Another person in my building died last night. Living in a building for seniors, I am increasingly less shocked, if no less sorrowed, by death. Is this a good thing?
I didn’t know Vicki well. Still don’t know her last name. My friends and I referred to her as Smoking Vicki … This to distinguish her from the other Vicki With the Little Dog. That’s the way we remember names in an 11-story building filled with people who joke about memory loss.
Smoking Vicki – who sat in her car to smoke — was someone I learned to look for. Someone I stopped to talk with. She had answers to my practical problems or questions: Where do I go to buy new tires? What time should I get to the courthouse to avoid waiting for hours to register my car? Where’s the closest UPS store? The cheapest carwash?
But I also gave her my book when I learned that her husband had died, too, years back. She read it, sitting in her car, smoking, and crying. Commiserating about the challenges of caring for complicated and difficult men as they made their way towards death, we laughed through our tears. We talked of picking up the pieces, of carrying on when the reason for carrying on had died.
Smoking Vicki was ready for a laugh, a story, a frustration. She was kind, thoughtful. There for those in need. She drove and sat in the emergency room with a resident after he’d fallen off his horse. Went to the store for Saltines or Fresca when stomach flu’s hit. Always aware of what was going on in the building and who needed what. No big deal. No flap. No hesitation. Ready to help with words and deeds.
Curious and intelligent, she listened with interest and one more question rather than waiting to reply. Still working on herself, she was usually reading when I’d approach her car window. And she’d look up, stop reading … welcoming and eager for conversation.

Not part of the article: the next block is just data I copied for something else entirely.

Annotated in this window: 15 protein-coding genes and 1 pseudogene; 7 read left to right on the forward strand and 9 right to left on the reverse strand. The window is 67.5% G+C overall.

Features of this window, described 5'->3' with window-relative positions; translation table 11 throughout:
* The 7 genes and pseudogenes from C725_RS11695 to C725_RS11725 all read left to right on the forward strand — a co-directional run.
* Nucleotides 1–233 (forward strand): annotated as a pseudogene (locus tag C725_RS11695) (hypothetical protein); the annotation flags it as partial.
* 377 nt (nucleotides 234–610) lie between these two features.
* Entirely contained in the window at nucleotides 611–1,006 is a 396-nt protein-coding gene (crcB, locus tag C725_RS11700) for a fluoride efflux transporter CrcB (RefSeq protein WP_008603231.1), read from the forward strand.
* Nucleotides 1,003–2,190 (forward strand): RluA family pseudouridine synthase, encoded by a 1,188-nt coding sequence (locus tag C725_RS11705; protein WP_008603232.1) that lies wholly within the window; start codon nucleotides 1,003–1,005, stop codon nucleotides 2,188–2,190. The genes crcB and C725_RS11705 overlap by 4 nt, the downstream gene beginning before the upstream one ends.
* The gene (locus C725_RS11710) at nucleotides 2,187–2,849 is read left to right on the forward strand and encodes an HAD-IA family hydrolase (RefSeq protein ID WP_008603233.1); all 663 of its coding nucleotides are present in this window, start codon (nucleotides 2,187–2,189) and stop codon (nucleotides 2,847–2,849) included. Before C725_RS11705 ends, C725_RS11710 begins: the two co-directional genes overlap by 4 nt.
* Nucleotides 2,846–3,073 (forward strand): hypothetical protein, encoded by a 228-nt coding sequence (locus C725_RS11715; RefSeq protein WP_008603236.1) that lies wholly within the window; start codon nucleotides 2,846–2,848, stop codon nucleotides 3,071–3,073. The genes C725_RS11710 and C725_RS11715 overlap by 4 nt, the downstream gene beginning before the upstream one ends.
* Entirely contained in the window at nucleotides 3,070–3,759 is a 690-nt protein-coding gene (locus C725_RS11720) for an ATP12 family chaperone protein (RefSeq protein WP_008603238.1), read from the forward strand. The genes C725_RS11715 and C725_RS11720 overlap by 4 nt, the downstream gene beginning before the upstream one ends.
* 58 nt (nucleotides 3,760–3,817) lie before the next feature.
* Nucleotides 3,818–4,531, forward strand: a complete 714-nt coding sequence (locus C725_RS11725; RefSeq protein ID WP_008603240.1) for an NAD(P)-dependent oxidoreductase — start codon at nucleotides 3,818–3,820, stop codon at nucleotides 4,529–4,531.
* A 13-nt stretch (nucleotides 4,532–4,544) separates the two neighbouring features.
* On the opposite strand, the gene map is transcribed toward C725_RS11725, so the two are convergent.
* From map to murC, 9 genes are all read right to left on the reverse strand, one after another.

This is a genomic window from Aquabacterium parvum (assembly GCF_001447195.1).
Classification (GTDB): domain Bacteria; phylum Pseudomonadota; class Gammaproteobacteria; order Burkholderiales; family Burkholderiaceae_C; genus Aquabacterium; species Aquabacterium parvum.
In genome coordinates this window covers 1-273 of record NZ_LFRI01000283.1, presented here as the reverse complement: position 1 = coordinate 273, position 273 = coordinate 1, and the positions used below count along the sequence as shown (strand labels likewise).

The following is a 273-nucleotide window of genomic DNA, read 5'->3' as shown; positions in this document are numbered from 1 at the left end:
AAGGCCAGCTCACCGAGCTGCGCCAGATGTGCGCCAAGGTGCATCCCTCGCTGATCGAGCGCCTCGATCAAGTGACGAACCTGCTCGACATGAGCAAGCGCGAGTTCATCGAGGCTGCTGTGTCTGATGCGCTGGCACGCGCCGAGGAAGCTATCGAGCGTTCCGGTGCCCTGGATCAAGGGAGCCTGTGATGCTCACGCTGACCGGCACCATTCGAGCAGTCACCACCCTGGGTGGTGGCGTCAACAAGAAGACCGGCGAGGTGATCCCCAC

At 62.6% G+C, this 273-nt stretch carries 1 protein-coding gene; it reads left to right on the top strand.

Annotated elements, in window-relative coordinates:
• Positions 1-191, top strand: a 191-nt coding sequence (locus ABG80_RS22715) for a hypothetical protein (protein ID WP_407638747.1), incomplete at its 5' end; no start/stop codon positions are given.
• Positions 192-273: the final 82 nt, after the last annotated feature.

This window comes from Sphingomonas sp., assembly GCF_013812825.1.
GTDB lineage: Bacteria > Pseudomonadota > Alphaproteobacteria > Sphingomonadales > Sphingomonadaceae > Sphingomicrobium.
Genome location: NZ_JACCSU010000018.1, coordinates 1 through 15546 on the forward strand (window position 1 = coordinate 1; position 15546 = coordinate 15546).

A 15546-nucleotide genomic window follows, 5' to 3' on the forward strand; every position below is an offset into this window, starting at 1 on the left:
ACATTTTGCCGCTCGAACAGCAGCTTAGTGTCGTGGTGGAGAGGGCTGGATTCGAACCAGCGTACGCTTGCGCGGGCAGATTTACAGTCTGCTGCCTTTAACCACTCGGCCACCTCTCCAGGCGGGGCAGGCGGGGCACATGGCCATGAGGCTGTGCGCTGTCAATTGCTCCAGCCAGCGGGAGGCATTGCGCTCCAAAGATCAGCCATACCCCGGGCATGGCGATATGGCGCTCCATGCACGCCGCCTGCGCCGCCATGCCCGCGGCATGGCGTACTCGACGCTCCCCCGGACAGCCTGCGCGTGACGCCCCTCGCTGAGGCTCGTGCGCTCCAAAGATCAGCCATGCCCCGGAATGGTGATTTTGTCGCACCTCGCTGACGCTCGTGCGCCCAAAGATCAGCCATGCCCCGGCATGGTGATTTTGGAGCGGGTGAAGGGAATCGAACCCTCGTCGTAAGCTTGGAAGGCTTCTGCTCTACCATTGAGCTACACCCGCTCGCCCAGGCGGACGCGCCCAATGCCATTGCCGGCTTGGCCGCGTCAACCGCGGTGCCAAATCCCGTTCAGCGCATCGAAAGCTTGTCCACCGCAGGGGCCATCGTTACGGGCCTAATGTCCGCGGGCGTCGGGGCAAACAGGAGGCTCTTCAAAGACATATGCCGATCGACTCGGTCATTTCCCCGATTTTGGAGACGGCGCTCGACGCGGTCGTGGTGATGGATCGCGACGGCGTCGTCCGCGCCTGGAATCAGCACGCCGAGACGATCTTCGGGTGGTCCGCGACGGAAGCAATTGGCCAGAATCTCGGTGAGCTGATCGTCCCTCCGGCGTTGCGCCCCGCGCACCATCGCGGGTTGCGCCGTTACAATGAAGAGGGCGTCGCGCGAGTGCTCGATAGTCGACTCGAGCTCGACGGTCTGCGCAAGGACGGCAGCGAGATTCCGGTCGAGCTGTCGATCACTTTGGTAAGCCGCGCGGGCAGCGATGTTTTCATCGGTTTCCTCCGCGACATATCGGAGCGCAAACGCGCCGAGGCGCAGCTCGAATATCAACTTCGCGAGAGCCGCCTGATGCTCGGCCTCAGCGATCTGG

She’d lost 40+ pounds in this last year. Was up at 4 a.m. and off to the gym by 4:30 to get her treadmill time in while most of us were rolling over for that last sleep.
Smoking Vicki was always “coming up to the final day of smoking.” Tuesday is the day, she’d tell me. This is the year I’m going to beat this damned habit once and for all. But now, instead, the final day of smoking has come up on Vicki. The smoking struggle is over and done.
Having watched my mom struggle through her final year … maybe two, I’m getting better at standing back, finding a kind of peace underlying my tears … or is it resignation? I hear myself say, Better … kinder … for her for death to come so quickly. But for myself and even more for her friends like Carol (not Cleaning Carol but Blue Van Carol) and Ruby and all the others who called Vicki friend or mother or sister, the loss is – as loss must be – yet another break of the heart (as another grieving friend wrote recently).
We are resilient and fragile, courageous and frightened. We face loss, accept death even as we grieve it. And, hopefully, we are (on good days) a little stronger, a little more compassionate, a little more appreciative of our lives and our loves.
Rest in peace, Vicki. I will miss you, am grateful for having crossed paths with you.